I put out my own effort and money to make it easier for a customer to find and connect with me instantly. I didn’t have to. But it sure made that $2.5 million a year quota a lot easier to meet. Of ALL the cardboard reps vying for the SAME SALE, I was the one who was Johnny on the Spot to solve a problem. I was the one they could dial and get an almost-instant response and solution.

Though cardboard and novels are different products, that tether of personal connection is powerful.

A large number of agents, especially those at the prestigious agencies, will not even consider a query if they can’t google our name and see we’ve been working to at least connect and begin cultivating a community that can become readers.

But now many authors are going indie or self-publishing. Indie houses I can guarantee will likely ignore anyone who doesn’t want to be on social media. Those who self-publish? WE ARE THE PUBLISHER. What responsible publisher with a hint of business acumen ignores any kind of interaction and follow-up with potential customers (readers)?

It reminds me of the cardboard salesmen who didn’t want a cell phone. They’d missed the point that their job was to serve the customer’s schedule and needs, not the other way around.

Golf is NOT Golf and Dinner is NOT Dinner

Hubby and I had an interesting debate a few days ago. He kinda turned his nose up about wining and dining and entertaining clients (we have two small businesses). But Hubby has spent most of his professional life as a procurement person and is a long-lost cousin of Mr. Spock.

But then I explained that those off-site relaxed endeavors were actually investments in relationships and even friendships. When I took customers to lunch, I never talked business. I wanted to know (genuinely) about their wives, kids, or hobbies and let them have some fun talking about the things they enjoyed. It was personal.

It’s far more important to be interested than interesting.

When I would call to follow up, I asked about how their son’s Little League game went or how the wife was and simply told them I’d be in the area during a certain time. Never asked for money or talked about cardboard.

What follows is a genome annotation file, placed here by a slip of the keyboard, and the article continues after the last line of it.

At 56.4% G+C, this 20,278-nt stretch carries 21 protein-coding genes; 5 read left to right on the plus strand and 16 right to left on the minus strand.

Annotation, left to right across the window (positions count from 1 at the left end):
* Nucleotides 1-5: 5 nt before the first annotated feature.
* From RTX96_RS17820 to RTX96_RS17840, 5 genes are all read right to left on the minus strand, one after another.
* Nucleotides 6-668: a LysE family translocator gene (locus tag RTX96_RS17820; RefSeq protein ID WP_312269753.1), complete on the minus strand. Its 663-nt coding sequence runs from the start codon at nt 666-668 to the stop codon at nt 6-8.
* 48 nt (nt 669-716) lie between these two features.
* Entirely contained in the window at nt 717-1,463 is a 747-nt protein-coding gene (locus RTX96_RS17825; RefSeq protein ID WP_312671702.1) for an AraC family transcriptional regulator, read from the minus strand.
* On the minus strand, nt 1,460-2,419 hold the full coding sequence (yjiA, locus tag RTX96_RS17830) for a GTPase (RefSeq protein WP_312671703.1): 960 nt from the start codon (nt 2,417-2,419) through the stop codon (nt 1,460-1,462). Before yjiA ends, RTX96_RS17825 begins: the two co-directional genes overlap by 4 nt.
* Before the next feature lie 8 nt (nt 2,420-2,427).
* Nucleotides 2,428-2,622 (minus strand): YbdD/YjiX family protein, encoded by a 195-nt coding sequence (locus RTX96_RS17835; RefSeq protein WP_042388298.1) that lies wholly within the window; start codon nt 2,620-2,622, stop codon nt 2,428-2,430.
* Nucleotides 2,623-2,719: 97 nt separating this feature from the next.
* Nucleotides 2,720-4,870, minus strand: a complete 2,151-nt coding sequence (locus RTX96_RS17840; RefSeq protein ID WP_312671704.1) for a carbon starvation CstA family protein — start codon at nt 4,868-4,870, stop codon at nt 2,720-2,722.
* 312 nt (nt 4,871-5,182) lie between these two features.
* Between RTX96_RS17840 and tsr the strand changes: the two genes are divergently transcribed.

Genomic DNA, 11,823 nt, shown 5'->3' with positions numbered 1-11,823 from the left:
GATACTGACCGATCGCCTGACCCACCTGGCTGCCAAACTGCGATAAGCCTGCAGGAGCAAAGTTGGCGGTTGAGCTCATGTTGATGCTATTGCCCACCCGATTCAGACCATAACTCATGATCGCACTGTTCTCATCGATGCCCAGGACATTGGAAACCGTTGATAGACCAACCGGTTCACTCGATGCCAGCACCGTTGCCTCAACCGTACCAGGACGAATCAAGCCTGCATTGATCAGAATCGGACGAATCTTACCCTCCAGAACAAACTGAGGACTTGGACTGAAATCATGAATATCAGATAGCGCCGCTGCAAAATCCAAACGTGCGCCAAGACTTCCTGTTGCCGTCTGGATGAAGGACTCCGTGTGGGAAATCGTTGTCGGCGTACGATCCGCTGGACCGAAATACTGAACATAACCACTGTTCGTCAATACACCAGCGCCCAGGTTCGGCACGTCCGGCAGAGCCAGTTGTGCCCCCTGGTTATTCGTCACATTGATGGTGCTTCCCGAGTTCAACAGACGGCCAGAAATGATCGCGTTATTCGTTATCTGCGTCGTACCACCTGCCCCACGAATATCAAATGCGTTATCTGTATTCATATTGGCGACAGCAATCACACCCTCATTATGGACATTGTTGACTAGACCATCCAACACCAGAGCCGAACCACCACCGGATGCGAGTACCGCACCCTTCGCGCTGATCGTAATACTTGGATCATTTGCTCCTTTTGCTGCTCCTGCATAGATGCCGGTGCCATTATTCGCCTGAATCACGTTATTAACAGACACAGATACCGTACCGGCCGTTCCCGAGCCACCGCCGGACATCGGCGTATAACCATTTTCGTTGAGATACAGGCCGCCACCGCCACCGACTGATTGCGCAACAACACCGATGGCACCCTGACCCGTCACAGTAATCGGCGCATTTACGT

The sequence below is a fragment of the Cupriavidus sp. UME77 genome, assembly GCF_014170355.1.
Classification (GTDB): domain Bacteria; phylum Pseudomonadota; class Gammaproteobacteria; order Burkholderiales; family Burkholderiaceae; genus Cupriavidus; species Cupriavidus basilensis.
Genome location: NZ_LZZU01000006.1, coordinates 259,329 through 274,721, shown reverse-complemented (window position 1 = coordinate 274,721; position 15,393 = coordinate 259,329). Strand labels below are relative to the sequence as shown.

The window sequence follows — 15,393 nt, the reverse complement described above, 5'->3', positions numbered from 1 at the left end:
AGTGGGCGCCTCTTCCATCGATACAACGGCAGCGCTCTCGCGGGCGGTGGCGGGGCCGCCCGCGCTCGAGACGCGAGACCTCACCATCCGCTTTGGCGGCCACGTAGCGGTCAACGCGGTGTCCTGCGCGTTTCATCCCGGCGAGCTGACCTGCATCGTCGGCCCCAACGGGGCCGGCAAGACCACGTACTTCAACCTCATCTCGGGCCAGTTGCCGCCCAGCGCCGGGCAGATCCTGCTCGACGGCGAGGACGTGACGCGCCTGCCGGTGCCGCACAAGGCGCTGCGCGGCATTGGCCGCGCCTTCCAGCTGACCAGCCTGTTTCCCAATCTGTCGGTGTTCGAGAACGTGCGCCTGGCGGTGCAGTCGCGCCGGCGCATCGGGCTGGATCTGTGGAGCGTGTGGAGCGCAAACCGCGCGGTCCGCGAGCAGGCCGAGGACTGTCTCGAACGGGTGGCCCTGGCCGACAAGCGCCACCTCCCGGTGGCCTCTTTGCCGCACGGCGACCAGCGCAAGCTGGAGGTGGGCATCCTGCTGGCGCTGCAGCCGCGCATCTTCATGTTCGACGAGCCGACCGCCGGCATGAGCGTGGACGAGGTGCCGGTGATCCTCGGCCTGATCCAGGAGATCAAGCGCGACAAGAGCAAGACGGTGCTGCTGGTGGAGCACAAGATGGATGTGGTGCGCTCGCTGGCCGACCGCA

I also never chastised them or was hurt if they bought from another source. I’d say, “Well, that was a smart business decision. Can’t blame you for being prudent. Just hope I am there to help you next time. You know how to reach me.”

Over time, because of the relaxed atmosphere, I found that customers gravitated to calling me because they knew me, could reach me, and rather enjoyed not being pitched to non-stop. They’d even pay more.

What was really cool was that certain customers eventually refused to deal with any other company but ours, no matter how cheap the competitor’s price. They would even recommend me (and my product) to other companies, because I ignored the ABCs (Always BE Closing) and trusted the power of relationships and consistency.

The same can be said for social media. Blasting spam and bargains and free stuff might work for a while and on a few people, but it doesn’t generate the long-term loyalty money can’t buy.

Sure, back in my cardboard days, it cost me time and money and effort. My hard work rarely paid off immediately and I’d be lying if I said I wasn’t harshly criticized.

But, eventually, when customers had to choose between going to lunch with someone who jammed flyers and price lists in their faces, who never shut up talking about themselves and who insisted on a signature on the dotted line by the time the check came?